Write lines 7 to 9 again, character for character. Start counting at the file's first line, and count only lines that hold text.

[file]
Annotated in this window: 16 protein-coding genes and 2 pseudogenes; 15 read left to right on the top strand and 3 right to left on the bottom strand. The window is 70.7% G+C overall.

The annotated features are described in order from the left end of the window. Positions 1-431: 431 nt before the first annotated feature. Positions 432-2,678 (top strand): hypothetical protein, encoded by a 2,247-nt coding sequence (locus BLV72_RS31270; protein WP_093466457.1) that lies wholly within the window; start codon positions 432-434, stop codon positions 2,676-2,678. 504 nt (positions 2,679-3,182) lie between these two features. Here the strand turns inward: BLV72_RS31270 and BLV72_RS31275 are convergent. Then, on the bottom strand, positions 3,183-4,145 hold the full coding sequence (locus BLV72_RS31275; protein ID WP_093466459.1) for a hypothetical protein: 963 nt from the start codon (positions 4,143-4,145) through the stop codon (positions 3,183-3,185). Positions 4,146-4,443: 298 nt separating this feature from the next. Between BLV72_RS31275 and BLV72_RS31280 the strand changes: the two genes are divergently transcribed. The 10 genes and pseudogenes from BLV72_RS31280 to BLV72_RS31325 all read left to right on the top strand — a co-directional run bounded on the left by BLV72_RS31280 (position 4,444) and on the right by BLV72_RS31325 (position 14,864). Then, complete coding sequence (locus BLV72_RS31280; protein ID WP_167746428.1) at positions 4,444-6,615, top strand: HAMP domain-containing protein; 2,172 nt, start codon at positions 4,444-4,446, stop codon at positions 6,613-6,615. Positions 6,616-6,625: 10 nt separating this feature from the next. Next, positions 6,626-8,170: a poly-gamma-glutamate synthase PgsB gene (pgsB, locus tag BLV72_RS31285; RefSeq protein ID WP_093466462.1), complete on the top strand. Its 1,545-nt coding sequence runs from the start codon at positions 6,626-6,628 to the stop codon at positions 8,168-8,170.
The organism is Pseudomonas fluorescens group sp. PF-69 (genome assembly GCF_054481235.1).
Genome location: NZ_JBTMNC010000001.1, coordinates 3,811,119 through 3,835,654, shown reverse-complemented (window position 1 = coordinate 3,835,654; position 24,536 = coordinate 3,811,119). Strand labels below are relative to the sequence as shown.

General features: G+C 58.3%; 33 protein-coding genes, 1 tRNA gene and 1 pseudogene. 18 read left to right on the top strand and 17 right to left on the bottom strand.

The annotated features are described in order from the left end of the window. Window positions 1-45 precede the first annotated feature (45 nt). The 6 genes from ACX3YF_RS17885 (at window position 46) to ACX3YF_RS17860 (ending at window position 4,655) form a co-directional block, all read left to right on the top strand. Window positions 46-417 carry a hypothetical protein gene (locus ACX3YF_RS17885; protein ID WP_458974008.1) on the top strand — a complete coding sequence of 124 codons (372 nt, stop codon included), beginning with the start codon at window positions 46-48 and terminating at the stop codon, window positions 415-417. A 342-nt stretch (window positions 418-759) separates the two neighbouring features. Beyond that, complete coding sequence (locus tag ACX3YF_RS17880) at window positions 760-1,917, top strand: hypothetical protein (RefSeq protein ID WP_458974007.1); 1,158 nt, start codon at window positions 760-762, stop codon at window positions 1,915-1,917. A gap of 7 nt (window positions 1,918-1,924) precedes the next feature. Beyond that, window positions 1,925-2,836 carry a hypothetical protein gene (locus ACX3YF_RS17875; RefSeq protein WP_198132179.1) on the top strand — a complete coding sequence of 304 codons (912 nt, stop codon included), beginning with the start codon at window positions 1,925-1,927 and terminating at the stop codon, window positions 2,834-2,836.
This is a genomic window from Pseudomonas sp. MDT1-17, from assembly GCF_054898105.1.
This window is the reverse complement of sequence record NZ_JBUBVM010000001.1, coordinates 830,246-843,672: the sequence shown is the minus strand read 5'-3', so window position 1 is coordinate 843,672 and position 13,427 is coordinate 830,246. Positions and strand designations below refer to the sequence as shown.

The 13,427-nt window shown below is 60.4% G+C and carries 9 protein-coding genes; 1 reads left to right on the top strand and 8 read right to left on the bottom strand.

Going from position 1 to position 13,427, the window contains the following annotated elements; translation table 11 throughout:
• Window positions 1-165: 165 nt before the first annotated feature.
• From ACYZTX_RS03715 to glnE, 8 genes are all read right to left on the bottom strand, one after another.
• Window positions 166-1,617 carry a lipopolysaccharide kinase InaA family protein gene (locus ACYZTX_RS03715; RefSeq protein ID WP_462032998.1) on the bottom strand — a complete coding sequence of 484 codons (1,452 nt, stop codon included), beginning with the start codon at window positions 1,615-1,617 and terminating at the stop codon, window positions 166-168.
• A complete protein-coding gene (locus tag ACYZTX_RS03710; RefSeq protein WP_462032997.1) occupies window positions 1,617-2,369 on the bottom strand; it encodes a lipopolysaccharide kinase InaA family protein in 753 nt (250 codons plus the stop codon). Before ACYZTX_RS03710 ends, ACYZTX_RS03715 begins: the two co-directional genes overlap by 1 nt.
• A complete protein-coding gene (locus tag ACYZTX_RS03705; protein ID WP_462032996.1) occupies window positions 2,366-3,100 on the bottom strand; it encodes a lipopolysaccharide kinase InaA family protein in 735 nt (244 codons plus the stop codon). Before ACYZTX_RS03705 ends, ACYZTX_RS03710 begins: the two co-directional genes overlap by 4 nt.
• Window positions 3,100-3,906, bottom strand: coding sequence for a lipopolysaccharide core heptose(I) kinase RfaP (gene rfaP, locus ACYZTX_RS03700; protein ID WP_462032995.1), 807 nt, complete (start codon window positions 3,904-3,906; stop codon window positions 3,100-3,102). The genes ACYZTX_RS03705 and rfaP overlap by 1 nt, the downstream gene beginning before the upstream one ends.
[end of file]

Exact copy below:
This is a genomic window from Pseudomonas sp. MDT1-17, from assembly GCF_054898105.1.
This window is the reverse complement of sequence record NZ_JBUBVM010000001.1, coordinates 830,246-843,672: the sequence shown is the minus strand read 5'-3', so window position 1 is coordinate 843,672 and position 13,427 is coordinate 830,246. Positions and strand designations below refer to the sequence as shown.

The 13,427-nt window shown below is 60.4% G+C and carries 9 protein-coding genes; 1 reads left to right on the top strand and 8 read right to left on the bottom strand.